5 Real Baby Names That Won't Make Any Sense in a Few Years
Today's babies are born into a world of economic uncertainty, political gridlock, and '90s-kid parents who think "Britney" is the correct spelling. Also, most disturbingly, parents love naming their babies after the shit they see on TV and forgetting that humans tend to stick around a lot longer than the average ratings sensation. That's why in about 20 years you'll see a lot of embarrassed adults with baffling names like ...
Khaleesi (from Game of Thrones)
Just in case you're too cheap to get HBO, "khaleesi" means "queen" in the fictional language of the Dothraki from Game of Thrones. Despite being more of a title than a name, last year the word showed up on the birth certificates of 146 American baby girls whose parents apparently anticipate them to blossom into sexy dragon ladies who get nude a lot.
In 14 years, 146 girls will come to the realization that their parents are giant horndogs.
Considering that the novels have existed since 1996 and the name only showed up after the HBO series started, it's safe to say that once GoT is taken off the air, "Khaleesi" will go back to sounding like a stripper of mysterious ethnicity who does weird things with snakes in public. (Which isn't too far from the source material, actually.)
Bentley (from 16 & Pregnant)
16 & Pregnant and Teen Mom star and one-woman cautionary tale Maci Bookout named her son/contractual obligation "Bentley," and since then it's become the fastest rising boy's name of 2013. It's also gotten a bump from a contestant on The Bachelorette. So it's more than a baby name -- it's a beacon to detect people with shit taste in television.
Too bad neither parent fought not to name him "Bentley."
But here's the thing -- do you remember the names of any of the contestants on The Real World? There was Puck and, uh, Puck. Hell, you probably saw a half-dozen of them living in the park last month and didn't recognize them. Reality TV doesn't exactly appeal to long attention spans, so in a few years, "Bentley" will go from "trendy MTV name" to "pompous British butler." As it should.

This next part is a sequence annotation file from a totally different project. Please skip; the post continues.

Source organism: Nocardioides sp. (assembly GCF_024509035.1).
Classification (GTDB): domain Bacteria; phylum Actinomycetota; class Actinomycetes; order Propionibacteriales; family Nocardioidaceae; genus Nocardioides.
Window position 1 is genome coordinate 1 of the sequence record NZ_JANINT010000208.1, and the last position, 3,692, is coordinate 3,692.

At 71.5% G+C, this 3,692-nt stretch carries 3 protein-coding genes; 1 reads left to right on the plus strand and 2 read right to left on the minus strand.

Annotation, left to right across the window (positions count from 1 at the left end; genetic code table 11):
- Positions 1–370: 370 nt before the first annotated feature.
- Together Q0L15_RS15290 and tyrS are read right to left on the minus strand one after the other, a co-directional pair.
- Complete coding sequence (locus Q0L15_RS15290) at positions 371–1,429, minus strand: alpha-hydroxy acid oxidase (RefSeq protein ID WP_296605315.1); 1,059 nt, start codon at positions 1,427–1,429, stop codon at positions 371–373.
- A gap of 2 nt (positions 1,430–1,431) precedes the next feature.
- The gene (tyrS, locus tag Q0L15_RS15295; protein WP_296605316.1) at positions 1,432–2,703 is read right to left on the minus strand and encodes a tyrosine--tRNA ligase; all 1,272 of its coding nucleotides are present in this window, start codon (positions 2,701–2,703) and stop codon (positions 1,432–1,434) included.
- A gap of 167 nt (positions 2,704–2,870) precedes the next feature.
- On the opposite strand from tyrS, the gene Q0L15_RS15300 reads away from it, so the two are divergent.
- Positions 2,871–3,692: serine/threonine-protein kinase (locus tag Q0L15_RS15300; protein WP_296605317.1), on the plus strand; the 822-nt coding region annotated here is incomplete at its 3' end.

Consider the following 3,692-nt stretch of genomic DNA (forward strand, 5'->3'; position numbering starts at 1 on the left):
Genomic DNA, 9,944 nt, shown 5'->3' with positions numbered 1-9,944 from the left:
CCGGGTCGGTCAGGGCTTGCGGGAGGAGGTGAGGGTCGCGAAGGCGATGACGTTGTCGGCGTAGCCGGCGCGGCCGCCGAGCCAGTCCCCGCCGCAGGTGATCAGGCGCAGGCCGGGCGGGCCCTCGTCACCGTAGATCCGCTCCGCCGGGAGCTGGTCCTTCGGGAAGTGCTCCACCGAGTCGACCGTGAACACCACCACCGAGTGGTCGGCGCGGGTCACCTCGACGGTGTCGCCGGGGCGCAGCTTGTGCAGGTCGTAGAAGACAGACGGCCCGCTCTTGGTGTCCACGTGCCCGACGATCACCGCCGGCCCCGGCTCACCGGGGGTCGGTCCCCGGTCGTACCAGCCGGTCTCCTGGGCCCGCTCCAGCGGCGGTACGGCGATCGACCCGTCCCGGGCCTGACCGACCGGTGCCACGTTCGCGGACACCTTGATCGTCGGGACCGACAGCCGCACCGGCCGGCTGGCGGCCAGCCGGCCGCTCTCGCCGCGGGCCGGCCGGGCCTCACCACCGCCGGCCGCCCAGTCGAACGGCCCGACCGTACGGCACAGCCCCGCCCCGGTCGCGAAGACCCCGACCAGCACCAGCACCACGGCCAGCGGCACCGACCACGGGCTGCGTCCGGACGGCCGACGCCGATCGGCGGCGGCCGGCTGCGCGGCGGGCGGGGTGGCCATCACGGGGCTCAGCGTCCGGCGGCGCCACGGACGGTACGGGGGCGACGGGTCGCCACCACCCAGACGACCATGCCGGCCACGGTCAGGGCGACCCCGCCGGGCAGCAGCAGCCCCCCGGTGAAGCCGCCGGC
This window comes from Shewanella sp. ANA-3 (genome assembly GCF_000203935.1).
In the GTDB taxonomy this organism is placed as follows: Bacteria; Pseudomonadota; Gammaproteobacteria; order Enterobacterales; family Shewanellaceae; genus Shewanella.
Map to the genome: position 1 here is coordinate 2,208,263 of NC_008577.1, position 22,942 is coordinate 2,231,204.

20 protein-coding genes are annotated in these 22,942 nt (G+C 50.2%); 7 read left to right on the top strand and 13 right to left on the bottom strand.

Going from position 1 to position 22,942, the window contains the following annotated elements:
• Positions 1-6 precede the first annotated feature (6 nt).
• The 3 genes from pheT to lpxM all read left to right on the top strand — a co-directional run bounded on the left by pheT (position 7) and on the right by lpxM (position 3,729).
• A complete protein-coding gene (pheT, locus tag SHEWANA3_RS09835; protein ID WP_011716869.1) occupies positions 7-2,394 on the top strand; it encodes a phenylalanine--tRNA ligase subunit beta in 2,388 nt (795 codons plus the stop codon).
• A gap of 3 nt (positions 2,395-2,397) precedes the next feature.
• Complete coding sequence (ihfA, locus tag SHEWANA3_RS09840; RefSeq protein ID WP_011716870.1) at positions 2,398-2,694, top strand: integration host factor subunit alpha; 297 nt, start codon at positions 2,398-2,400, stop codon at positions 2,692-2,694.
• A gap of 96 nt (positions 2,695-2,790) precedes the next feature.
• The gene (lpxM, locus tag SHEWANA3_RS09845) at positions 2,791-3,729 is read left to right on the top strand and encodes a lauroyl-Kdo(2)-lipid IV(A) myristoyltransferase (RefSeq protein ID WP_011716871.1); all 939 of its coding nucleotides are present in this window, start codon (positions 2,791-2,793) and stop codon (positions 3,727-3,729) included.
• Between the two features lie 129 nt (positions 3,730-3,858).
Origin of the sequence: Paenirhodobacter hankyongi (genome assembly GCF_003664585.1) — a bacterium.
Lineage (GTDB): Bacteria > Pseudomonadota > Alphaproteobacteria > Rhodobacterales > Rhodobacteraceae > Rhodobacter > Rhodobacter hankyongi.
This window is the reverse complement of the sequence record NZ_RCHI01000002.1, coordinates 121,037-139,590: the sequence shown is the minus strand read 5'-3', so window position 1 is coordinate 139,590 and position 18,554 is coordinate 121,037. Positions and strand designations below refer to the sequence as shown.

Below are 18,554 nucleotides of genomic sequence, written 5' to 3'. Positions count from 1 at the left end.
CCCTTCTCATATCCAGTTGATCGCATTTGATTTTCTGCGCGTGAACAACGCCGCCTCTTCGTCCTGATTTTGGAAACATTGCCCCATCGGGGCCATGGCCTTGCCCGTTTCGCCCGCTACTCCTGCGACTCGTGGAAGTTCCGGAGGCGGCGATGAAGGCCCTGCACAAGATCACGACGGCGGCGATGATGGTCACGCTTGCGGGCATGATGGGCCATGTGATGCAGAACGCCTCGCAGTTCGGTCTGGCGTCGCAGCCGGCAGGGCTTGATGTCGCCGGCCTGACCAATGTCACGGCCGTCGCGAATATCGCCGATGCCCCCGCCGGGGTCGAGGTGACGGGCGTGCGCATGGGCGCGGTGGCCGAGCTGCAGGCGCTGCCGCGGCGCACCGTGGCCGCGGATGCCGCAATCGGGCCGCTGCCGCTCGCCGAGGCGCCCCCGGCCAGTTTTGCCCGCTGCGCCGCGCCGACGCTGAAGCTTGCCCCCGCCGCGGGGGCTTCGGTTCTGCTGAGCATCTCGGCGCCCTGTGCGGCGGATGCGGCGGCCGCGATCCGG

Sookie (from True Blood)
Sookie Stackhouse is the shrill and unloveable protagonist of True Blood, another HBO drama about breasts. The vampire-centric show debuted in 2008 -- by 2010, "Sookie" was the fastest growing girl's name around. It has remained popular through this year, probably because there's a law that says you can't name all of your babies "Bella."
"Sookie and Blacula, stop making a scene!"
But True Blood can only make "Sookie" trendy for so long, and the show's already in its unapologetically absurd sixth season. And as with Game of Thrones, this character existed in books for years and no one gave a crap. So the minute Anna Paquin leaves vampire-humpin' behind, all those li'l Sookies are doomed to a lifetime of sounding like someone pet's Shih Tzu and getting mistaken for poorly pronounced "Susies" in phone transactions.
"No, with a K. Yes, I'm not on speaking terms with my parents."
Jax (from Sons of Anarchy)
"Jax" -- as in the main biker dude from FX's Sons of Anarchy -- is another one of the hottest new baby names around. It shot up 400 places in the baby name lists since the show debuted ... even though Wikipedia informs us that the character's name is actually "Jackson." That's right, this isn't even a real name in the show. In fact, "Jax" shouldn't be a real name anywhere outside of Mortal Kombat.
You're only allowed to call yourself "Jax" if you can do this.
Then there's the fact that, according to SoA's creator, the show will be off the air within three years. Hopefully those 4-year-olds will be patient enough by then to explain that they're named after the leader of a fictional biker gang, not a sk8er moniker of the guy on the $20 bill.
Facebook, in All Its Forms
In 2011, an Egyptian man saw all those people who flood Facebook with pictures of squishy newborns or create profiles for their babies and scoffed, "I can top that." Yep, he actually named his daughter "Facebook," presumably after Justin Timberlake convinced him to drop the "The." Then came the Israeli baby "Like" (after Facebook Likes) and a kid named "Hashtag," after the feature that began on Twitter that Mark Zuckerberg eventually copied.
We're just impressed she can spell "Hashtag."
However, we don't need to tell you that Facebook is already losing millions of users as teens ditch it for something cooler, because you've already seen it happen with half a dozen other "essential" social networks in the past decade. By the time these kids reach grade school, their names are gonna sound as relevant as "Friendster," "Top 8 Tom" or "DancingBaby.GIF" would today.
Although the dancing baby legally changed its name to "Heywood" in 2007.